Pirate Radio

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Let’s face it… Rock music is nearly dead. We can be idealists, ignore the facts all we want, and think that as long as record players are still around and some people can name more than one Dylan track we’re still looking good, but we’re really not, are we? People don’t seem to have the same passion as they used to. New music is easier. “Pirate Radio” is about a time when listening to music still made you a badass and you actually had to think about what you were hearing. Devil’s music or not… It changed everything.

Basically, this is a movie of unparalleled passion. The actors know what they’re doing, who they’re playing, and it’s not difficult to imagine that in their spare time they sit quietly in a dark room with their headphones into a record player listening to “American Beauty” by the Dead. It tells the story of a boat out in the Atlantic broadcasting rock music to England at a time when the radios only played… Oh, roughly a half hour of rock and pop music daily (so the movie tells us). But of course, broadcasting “the Devil’s music” when the government and radio stations clearly aren’t having it causes some problems, and thus you have Kenneth Branagh, doing a great job of making us hate him… And hate him we do.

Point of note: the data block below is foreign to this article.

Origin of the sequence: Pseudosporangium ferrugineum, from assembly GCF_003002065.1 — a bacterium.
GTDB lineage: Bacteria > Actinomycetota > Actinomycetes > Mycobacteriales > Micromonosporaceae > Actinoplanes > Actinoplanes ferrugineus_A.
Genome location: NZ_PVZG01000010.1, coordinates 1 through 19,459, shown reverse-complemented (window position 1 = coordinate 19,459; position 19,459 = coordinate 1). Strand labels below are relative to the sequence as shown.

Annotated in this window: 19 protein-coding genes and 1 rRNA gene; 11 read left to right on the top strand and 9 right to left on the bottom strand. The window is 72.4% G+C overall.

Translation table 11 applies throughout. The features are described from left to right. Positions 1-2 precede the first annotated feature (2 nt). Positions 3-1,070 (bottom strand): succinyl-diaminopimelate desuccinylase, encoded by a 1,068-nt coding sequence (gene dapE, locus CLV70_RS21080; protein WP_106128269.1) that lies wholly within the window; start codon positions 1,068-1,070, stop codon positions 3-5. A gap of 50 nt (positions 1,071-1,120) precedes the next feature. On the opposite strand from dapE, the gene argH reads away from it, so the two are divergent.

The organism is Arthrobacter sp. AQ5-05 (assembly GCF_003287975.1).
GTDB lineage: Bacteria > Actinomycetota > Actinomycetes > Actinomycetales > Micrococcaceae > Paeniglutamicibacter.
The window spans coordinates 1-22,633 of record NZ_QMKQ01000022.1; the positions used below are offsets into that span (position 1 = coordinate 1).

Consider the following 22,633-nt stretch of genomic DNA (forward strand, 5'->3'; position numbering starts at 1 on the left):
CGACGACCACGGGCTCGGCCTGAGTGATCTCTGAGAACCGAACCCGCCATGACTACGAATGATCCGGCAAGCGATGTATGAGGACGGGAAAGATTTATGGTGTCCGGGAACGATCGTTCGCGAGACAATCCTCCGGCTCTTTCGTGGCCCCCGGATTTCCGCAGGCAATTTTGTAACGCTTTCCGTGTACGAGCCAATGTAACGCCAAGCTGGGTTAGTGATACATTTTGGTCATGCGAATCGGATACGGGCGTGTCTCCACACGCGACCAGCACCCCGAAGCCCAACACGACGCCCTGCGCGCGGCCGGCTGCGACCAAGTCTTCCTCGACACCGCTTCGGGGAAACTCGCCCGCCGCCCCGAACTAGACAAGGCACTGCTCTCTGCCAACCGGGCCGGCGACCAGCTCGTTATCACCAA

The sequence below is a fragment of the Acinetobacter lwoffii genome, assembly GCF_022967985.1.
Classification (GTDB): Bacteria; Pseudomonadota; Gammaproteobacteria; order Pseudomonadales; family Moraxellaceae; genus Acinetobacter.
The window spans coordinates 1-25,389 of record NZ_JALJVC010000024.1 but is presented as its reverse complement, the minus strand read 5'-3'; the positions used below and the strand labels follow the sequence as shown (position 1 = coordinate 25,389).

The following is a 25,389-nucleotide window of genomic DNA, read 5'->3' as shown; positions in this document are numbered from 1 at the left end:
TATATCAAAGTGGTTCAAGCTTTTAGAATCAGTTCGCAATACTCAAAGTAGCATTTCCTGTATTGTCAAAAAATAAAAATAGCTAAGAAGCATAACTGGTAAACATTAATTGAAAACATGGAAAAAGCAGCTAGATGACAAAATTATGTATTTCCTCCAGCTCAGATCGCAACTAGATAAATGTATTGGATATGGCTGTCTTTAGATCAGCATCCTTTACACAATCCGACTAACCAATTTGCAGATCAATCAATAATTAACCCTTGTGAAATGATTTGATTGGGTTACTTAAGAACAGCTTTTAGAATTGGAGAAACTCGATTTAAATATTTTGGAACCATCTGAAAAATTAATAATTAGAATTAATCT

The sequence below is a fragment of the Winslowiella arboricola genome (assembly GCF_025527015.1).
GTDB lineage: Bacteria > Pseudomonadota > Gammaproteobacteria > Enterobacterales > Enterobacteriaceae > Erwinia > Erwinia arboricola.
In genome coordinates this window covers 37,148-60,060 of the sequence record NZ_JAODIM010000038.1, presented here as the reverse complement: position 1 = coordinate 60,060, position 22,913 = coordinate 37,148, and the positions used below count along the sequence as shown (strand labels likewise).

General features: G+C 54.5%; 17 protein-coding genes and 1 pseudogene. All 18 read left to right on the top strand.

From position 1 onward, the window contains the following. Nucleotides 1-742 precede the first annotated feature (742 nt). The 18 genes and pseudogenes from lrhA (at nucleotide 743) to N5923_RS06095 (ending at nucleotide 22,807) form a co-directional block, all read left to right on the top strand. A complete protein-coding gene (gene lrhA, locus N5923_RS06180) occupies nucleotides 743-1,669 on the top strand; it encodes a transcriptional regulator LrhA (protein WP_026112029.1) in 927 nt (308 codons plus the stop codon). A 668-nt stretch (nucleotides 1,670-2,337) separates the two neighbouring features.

Familiar faces are everywhere. Nick Frost and Bill Nighy (both from Shaun of the Dead), Philip Seymour Hoffman, Rhys Ifans from Little Nicky… They’re the ones that bring the movie together. Without them, it wouldn’t have been nearly the same. They come across as passionate, committed, everything you’d want from an actor in a movie about how badass rock ‘n’ roll is.

So on the whole… Do you go see it? You’re damn right you do. It’s easy to be reminded of the power of music when you have Philip Seymour Hoffman playing “My Generation” loud as hell over the airwaves after the government has just made it illegal for him to do so. It made me want to… Smash stuff, I suppose. The old fashioned way. Because I’m young, pissed off, and I’ve got nothing better to do. Here’s to not getting fooled again.